Proposed Article Title
The world’s biodiversity is declining with much of the decrease attributed to human activity. The paleotropical rainforests of Borneo contribute 10% of the world biodiversity but are at risk of destruction due to logging and other human interests. Soundscape ecology, defi ned as the study of the composition of sounds in an environment, is a new fi eld that offers solutions for assessing biodiversity and disturbance. Spatial dynamics are an important component of an ecosystem, yet the link between spatial dynamics and soundscapes has not yet been studied. It should be possible to assess disturbance of an ecosystem by analyzing the spatial structure of the soundscape. Particularly, soundscapes in undisturbed ecosystems should exhibit more spatial autocorrelation than soundscapes in disturbed ecosystems. We took automated bihourly 10-minute recordings at a disturbed (n = 4,905) and an undisturbed (n = 8,450) transect in Brunei, Borneo, for a month-long period. Sites had identical spatial configurations, with 13 recorders at each site. Alpha acoustic indices were computed from recorded sound files, and beta acoustic indices were calculated pairwise for each 13 recorder group at each unique recording time. Moran’s I statistics were calculated to compare the resultant alpha indices from the two transects. We compared beta indices by Mantel Tests. Spatial statistics on alpha and beta indices reveal more spatial autocorrelation and correlation at the undisturbed site. Of all alpha indices, Normalized Difference Soundscape Index (NDSI) detected spatial autocorrelation to the highest extent. Beta acoustic indices detected differences between the two sites more precisely, due to their comparative nature.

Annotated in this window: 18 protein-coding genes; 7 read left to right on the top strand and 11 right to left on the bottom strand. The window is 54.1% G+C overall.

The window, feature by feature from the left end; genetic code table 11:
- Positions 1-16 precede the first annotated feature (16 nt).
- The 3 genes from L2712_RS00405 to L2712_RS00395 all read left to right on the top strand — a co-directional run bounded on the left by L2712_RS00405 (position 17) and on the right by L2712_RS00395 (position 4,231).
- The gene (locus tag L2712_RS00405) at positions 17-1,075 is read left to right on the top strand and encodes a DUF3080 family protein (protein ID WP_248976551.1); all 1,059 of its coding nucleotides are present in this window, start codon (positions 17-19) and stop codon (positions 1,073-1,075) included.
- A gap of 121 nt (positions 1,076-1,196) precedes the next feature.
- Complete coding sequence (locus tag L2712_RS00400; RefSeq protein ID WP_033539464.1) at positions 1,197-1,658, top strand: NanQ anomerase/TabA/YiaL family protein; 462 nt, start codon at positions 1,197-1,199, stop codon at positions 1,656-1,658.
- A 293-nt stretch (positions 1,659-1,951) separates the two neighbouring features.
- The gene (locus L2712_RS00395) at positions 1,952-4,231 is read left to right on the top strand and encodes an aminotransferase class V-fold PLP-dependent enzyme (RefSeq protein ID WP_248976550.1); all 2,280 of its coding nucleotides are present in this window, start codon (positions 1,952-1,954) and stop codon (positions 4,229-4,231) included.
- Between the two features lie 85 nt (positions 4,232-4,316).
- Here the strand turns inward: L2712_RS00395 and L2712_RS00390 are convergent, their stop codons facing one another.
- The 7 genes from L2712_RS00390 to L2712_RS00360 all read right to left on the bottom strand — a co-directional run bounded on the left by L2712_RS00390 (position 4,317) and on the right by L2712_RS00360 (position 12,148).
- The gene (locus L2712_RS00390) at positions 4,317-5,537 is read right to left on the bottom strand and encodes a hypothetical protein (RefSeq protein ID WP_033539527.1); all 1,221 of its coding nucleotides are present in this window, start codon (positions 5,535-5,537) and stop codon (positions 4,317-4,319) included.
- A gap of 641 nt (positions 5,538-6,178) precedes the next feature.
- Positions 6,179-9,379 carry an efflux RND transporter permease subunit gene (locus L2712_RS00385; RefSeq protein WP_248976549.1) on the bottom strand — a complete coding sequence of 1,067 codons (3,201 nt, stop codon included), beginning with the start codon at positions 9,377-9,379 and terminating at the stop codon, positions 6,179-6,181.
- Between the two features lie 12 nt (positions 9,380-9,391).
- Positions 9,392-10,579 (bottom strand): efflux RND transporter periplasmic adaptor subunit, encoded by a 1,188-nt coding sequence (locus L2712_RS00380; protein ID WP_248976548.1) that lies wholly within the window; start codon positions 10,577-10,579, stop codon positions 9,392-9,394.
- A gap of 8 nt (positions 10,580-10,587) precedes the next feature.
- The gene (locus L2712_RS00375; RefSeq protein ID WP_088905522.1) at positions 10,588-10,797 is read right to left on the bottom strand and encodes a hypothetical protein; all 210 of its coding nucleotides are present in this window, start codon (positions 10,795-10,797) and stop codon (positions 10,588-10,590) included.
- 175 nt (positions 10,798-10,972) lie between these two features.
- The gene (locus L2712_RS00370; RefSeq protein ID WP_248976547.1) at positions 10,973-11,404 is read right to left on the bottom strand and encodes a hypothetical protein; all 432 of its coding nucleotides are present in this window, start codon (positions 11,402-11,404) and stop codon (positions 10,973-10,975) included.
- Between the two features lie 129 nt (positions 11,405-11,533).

"Spatial Soundscape Ecology: Application in a Paleotropical Rainforest,"
The Journal of Purdue Undergraduate Research:
Vol. 7, Article 10.